With the horrible, tragic case of Grace Millane in the news, we’ve been talking a lot about what women do – and what we shouldn’t have to – to be safe in our country. So I wrote on Twitter:
My mum wants me to text her when I’ve gotten on the bus. My coworker says she’ll stay up until I let her know I’m home safe when we share a taxi. I message my partner to say where I am and what time I expect to be home when I go out.
I make eye contact with security cameras. I still carry my keys between my fingers and find excuses to turn my head when someone’s walking behind me so they don’t realise I’m looking at them and listen to hear if they speed up when I speed up.
I’m nearly 35 and I’ve spent my life knowing that these things are, at the same time, what I must do to keep safe, yet will not keep me safe. That I’m considered ~crazy~ for doing them and yet will be asked why I didn’t when something happens.
I have no pithy call to action tonight, just a lot of sadness.
And many people responded, women and men. I wanted to record those responses here.
I did this just two nights ago texting my husband to tell him I had to walk 5 minutes alone to my car after an event. Held my keys in my hand. Let him know when I’d made it safely.
I do all of these things regularly.
My daughter rings me and talks to me as she walks to her car.
I always ring my husband and he talks to me until I am in the car.
Currently awake waiting for wifes next location update. Tautoko.
I do exactly the same things.
It’s better to hold your keys like you would a knife than have them between your fingers. Its what I do
I’m 60 and the streets are no safer for women than they were when I was in my teens and the police still tell women how to stay safe and to watch out for each other, rather than direct a campaign at the men who attack women, and tell their mates to watch out and stop them.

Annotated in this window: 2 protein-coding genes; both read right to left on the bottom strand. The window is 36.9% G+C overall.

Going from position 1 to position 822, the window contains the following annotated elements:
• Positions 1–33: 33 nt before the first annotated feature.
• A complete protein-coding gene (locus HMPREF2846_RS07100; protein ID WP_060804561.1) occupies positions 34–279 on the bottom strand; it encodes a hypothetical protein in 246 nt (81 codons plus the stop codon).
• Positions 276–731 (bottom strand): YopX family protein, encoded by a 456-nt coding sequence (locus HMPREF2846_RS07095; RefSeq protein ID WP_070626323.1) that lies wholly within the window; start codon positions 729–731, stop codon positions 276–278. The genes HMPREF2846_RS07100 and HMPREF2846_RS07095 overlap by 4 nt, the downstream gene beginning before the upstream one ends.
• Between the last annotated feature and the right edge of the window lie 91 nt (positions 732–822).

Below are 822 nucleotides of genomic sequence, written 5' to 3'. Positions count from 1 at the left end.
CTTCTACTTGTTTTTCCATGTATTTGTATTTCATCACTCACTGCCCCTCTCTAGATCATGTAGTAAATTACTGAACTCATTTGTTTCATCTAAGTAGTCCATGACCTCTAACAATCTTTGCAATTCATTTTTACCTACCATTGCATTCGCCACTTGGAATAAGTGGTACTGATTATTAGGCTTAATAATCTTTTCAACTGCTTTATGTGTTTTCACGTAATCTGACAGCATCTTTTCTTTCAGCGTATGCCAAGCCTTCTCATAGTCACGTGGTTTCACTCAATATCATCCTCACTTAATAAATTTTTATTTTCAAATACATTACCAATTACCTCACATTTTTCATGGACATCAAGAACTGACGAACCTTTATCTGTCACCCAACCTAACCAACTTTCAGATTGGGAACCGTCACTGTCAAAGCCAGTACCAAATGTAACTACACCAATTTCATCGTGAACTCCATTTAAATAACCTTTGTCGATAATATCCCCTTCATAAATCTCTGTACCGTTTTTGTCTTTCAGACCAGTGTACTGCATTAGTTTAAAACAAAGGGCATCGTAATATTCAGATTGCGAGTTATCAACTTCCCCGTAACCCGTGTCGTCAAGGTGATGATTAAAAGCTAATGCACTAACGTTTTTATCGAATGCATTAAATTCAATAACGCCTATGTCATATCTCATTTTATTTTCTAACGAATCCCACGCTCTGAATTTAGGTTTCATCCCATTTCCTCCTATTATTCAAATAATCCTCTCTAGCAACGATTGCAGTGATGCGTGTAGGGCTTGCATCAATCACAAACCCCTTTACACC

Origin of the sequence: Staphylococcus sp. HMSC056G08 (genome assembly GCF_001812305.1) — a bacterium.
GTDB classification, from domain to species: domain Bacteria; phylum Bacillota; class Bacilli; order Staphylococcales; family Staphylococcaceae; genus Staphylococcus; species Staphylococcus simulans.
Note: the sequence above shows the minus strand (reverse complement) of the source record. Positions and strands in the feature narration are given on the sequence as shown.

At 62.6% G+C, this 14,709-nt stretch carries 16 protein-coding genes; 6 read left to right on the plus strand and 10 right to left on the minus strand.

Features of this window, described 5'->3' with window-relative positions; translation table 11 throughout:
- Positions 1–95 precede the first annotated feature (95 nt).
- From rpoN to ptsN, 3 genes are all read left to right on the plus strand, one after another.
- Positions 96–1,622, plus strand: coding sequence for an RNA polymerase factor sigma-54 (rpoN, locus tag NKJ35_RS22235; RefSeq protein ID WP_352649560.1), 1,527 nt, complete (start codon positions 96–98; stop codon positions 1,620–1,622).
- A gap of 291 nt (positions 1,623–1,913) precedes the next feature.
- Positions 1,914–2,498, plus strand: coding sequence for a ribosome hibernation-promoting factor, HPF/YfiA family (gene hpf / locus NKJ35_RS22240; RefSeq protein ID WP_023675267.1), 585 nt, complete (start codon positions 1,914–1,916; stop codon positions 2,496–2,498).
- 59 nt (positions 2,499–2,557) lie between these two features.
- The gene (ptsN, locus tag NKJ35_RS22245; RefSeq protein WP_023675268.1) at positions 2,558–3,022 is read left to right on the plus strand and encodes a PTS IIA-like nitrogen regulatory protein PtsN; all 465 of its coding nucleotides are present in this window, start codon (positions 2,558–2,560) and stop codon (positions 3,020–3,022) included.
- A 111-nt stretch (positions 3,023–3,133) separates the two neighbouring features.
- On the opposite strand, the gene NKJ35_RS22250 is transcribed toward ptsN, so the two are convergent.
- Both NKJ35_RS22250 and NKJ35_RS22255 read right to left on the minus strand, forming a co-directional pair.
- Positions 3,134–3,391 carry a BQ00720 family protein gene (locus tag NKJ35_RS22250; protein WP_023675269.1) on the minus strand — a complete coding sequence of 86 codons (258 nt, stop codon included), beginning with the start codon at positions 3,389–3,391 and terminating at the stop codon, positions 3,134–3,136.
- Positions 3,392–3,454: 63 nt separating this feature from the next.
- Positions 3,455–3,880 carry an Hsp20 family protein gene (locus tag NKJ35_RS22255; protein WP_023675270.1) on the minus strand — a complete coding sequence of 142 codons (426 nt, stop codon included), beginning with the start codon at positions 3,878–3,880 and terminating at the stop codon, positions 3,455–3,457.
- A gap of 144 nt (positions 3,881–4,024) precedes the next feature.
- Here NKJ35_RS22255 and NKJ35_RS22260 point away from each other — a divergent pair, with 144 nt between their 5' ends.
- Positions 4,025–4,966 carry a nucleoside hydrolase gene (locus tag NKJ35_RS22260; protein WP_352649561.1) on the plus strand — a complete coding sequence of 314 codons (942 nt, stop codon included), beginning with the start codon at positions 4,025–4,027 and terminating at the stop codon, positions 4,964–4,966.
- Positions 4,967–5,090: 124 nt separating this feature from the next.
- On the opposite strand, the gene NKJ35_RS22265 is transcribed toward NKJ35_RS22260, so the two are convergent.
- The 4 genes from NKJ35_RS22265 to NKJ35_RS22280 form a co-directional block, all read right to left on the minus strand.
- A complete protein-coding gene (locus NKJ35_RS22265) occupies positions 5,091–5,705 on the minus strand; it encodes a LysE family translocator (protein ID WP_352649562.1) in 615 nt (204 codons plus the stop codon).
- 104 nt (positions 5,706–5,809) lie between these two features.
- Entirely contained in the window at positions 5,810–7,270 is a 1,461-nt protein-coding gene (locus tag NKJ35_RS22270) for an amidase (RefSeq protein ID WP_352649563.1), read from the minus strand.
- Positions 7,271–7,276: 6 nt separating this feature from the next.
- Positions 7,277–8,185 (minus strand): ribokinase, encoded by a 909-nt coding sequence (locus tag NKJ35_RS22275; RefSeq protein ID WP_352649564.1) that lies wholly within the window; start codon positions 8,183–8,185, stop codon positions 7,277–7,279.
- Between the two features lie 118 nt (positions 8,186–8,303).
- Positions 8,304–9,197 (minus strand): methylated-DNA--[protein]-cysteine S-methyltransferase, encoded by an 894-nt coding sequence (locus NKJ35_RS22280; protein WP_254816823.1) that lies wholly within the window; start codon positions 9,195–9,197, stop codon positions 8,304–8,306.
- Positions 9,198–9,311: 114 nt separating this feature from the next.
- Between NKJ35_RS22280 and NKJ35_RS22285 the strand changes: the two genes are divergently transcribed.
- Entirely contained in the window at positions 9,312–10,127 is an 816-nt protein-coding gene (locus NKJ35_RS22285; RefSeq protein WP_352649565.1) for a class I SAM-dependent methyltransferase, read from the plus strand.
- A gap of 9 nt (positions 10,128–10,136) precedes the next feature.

I still do these things. I was taught them in my late teens . I am over 60 . I should feel safe. I still think zbout where and how I park the car. So it is lit at night . That I am not trapped between the car and a wall or fence when I open the door .
That the house is completely locked at night. That the curtains are drawn
Same here, always phone hubby when I leave work on a late shift, speak to him until I get on the bus and always have my phone ready and my keys out! Hate it! I’d love the freedom to go running after work in the dark but it’s just not safe…how is that right or fair?
These things are so ingrained that I didn’t actually even realise I do them, but I do. And you’re right, these actions are unlikely to stop me being hurt by someone with intent. I’m over it not being understood that women experience this world in a different way to men. It sucks.
I do this with my mum as well – no matter what time of night it is, she’ll always answer too.
There’s an effect on freedom. My wife calls when she’s waiting at the bus stop late at night… I worry about my female flat mate who works late in the city centre and walks home. They’ve very different lenses to experiencing public life than mine and it ain’t right.
How fucking sick is this. Our intimate partners know we will call but it isn’t something we discuss.
One Reply to “What we do”
People grieve in different ways. If everything runs smoothly in the back end, things will run smoothly in the front end. Things have not been running smoothly in the back end and now we have had New Zealand’s international reputation shattered. That means every New Zealander is affected so it’s personal now.
The Detective Inspector in charge has performed his duties over seeing the investigation delegently and professionally. There was one moment there when he first explained that there was evidence the victim deceased, he almost chocked up but didn’t. That will set the tone for the grieving process and insuring that the family can get back to normal life in a satisfactory manner.
That’s it. In these times of grief, but especially this time of great grief. Families are not only left alone, they’re cared for in away so all they have to do is focus on there loved ones so they can come to terms with their lose and get back to normal life.